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Is one of the most valuable skills in our economy becoming increasingly rare?

Caroline Keogh kicks off the B+G Book Club with a review of “Deep Work” by Cal Newport.

According to Cal Newport, author of Deep Work, the answer is yes.

‘Deep work’ is the ability to focus without distraction on a cognitively demanding task. In this book Newport hypothesises that deep work will make you better at what you do, let you achieve more in less time, and provide the sense of true fulfilment that comes from the mastery of a skill.

In short according to Newport, deep work is like a superpower in our increasingly
competitive economy – because this ‘superpower’ of being able to focus deeply is the
valuable skill which is becoming very rare.

In this book the author explores why this focus is valuable, why it has become rare in today’s world, and how to cultivate it. The first section is dedicated to him defining and making the case for deep work, with the latter sections offering actionable advice on how to develop a deep work routine and how to train yourself in new rituals & habits.


It’s a good book, a wake-up call to a distracted world, and is worth a read. It has already had a positive impact on my life and working habits.

Initially I was sceptical, it seemed as though it was going to be common sense.
Distracted? Then just quit Facebook!

But as I learned that our distraction runs much deeper than that, and that distracted
behaviour in the short term has longer lasting effects, I was intrigued to keep reading.
Understanding that focus needs to be treated like a muscle, trained as an athlete would, has been hugely beneficial. I found the practical rules very helpful and easy to apply.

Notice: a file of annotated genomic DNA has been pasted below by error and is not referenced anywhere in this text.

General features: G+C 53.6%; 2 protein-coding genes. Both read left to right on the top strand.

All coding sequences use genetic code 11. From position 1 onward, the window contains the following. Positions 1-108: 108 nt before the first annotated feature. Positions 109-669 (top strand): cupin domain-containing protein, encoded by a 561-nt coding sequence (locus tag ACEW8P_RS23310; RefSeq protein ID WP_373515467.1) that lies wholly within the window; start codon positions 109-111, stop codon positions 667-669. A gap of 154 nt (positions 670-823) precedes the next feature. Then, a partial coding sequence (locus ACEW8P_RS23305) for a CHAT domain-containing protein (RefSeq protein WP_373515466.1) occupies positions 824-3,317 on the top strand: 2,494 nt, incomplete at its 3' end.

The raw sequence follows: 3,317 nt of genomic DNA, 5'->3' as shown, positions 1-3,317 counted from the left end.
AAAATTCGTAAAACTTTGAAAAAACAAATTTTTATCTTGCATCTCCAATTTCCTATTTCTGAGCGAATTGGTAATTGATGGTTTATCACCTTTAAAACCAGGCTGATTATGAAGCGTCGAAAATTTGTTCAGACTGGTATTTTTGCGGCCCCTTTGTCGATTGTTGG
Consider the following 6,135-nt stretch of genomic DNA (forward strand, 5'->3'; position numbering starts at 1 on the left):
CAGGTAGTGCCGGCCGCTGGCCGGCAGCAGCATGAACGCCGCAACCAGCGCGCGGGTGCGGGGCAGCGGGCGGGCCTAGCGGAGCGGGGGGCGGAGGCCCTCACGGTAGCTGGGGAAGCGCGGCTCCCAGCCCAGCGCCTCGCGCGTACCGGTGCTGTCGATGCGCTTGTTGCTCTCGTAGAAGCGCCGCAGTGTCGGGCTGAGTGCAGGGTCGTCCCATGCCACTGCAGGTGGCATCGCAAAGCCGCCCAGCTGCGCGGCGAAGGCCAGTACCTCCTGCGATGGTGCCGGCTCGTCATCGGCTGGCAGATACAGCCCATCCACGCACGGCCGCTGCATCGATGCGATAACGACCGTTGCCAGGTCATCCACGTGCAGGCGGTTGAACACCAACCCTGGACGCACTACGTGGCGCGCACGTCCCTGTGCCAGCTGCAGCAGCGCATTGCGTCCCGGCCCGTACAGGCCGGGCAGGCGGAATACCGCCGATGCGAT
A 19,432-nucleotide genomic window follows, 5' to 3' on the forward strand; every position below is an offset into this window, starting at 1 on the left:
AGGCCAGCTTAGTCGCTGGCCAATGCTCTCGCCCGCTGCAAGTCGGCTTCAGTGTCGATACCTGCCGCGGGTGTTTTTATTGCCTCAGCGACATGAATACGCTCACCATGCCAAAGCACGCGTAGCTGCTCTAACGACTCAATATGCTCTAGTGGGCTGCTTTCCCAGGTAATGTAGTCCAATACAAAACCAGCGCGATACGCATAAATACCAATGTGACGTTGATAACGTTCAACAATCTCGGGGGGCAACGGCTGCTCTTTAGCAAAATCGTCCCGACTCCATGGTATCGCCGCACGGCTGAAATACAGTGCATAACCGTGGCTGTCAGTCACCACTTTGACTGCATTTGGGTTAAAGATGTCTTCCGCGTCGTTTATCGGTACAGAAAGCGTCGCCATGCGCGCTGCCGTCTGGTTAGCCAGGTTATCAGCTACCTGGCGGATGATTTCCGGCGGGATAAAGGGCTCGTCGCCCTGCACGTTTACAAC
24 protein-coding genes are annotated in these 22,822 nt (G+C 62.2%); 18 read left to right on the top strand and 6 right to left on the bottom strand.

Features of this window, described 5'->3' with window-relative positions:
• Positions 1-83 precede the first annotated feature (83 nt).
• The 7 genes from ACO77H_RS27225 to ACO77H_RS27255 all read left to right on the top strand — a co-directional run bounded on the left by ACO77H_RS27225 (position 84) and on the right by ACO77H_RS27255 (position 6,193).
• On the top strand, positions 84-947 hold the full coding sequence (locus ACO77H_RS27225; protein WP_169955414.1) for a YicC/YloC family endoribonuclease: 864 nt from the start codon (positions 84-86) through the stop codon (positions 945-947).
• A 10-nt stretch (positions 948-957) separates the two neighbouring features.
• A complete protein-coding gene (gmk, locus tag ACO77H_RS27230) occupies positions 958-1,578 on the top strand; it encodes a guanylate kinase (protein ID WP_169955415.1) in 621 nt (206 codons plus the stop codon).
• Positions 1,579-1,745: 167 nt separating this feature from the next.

But it is a far from perfect read.

It’s unnecessarily long and is repetitive in parts. The organisation of the content could be
better – it is not easy to refer back to, to try and find a certain section you’re looking to re-
read. This is particularly troublesome if using it as a guide, the key ‘rules’ could be easier to navigate.

I enjoyed the multiple anecdotes he employs to bring his arguments to life, however the lack of diversity in these stories is alarming (mostly a white male perspective), and specifically there is a miniscule level of reference to women honing deep work as a skill in their lives.

Pick it up if you’re feeling overwhelmed and frazzled, but equally if you find a summary of its key lessons you won’t be missing out by not committing to the full read.


Anyone who: 

  • Is lacking a sense of fulfilment from their work
  • Wants to improve their skills
  • Is worried about their work being replaced by automation
  • Craves productivity
  • Wants more personal time back
  • Is managing teams who are feeling any of this.


  • Worth reading for the actionable steps and practical advice
  • Not worth reading because paradoxically it is long-winded and lacks focus!